When the COVID-19 pandemic forced people around the globe to convert to remote work, Zoom quickly became ubiquitous as the go-to video conferencing platform for millions, spawning new communities and inside jokes along the way. On top of its increase with workforces, the platform provided easy access socialization for individuals in isolation, providing a digital bridge that helped narrow the chasm created by social distancing.
Eric Yuan, CEO and founder of Zoom Communications, found his company suddenly thrust into the world’s spotlight, bringing equal parts praise and scrutiny as usage (and stock prices) skyrocketed. Now many months into the coronavirus pandemic, with positive cases again on the rise, it appears that video telecommunications are an essential component of the “new normal.” With big tech rivals like Facebook, Google, and Microsoft vying for the same market attention, Yuan is hopeful that Zoom can hold its own.
Before abruptly becoming a billionaire, Yuan served as vice president of engineering at Cisco Systems after it acquired web conferencing startup WebEx. In 2011, he led an exodus of engineers and founded what would become Zoom, which struggled to find initial financial backing in what was perceived as a saturated market. After years of development and investment, the company went public in 2019, and Zoom received a valuation of $12 billion almost immediately, making Yuan a billionaire seemingly overnight.
Before the pandemic, Zoom was already courting educational institutions as well as small and medium businesses with its incredibly uncomplicated user interface, a quality that propelled rapid mass-adoption of the platform upon the onset of “shelter at home” orders. As the company experienced sudden, massive growth, security concerns soon shot to the surface, compelling Yuan into troubleshoot-and-apologize mode. The company quickly made inroads to resolve security and privacy issues, implementing end-to-end encryption for both paid and free users, while Yuan has held himself to rigorous standards of transparency throughout.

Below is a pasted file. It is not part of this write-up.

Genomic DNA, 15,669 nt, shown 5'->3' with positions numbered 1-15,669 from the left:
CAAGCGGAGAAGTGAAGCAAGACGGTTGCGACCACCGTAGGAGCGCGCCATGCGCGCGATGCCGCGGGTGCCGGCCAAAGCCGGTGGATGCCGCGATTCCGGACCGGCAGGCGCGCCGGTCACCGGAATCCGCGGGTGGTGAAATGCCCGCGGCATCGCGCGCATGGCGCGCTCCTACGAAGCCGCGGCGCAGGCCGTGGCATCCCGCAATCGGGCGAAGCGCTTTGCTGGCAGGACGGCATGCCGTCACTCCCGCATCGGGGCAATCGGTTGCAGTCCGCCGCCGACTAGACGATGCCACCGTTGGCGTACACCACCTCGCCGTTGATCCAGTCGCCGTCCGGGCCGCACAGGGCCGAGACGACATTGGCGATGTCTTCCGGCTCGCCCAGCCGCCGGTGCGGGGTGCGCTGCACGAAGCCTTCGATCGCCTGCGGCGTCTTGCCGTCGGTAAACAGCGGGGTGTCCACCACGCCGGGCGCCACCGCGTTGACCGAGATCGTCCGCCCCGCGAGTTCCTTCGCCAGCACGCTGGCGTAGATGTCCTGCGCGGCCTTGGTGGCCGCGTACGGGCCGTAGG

Although the security concerns and their subsequent fixes have afforded the competitors time and space to regain some ground in the market, Zoom remains the market-leader in video conferencing with a market share near 40%. As the CEO has publicly represented his company through all of its highs and lows, Yuan’s personal fortune has grown in tandem with Zoom’s prosperity, surpassing $21 billion in 2020.
The platform’s success is apparent with users and employees alike, as Zoom boasts a happy workforce in addition to a mostly satisfied consumer base. Yuan may have been caught off-guard by the once-in-a-lifetime public crisis, but the visionary leader is determined to retain Zoom’s advantage by keeping everyone happy, even at a social distance.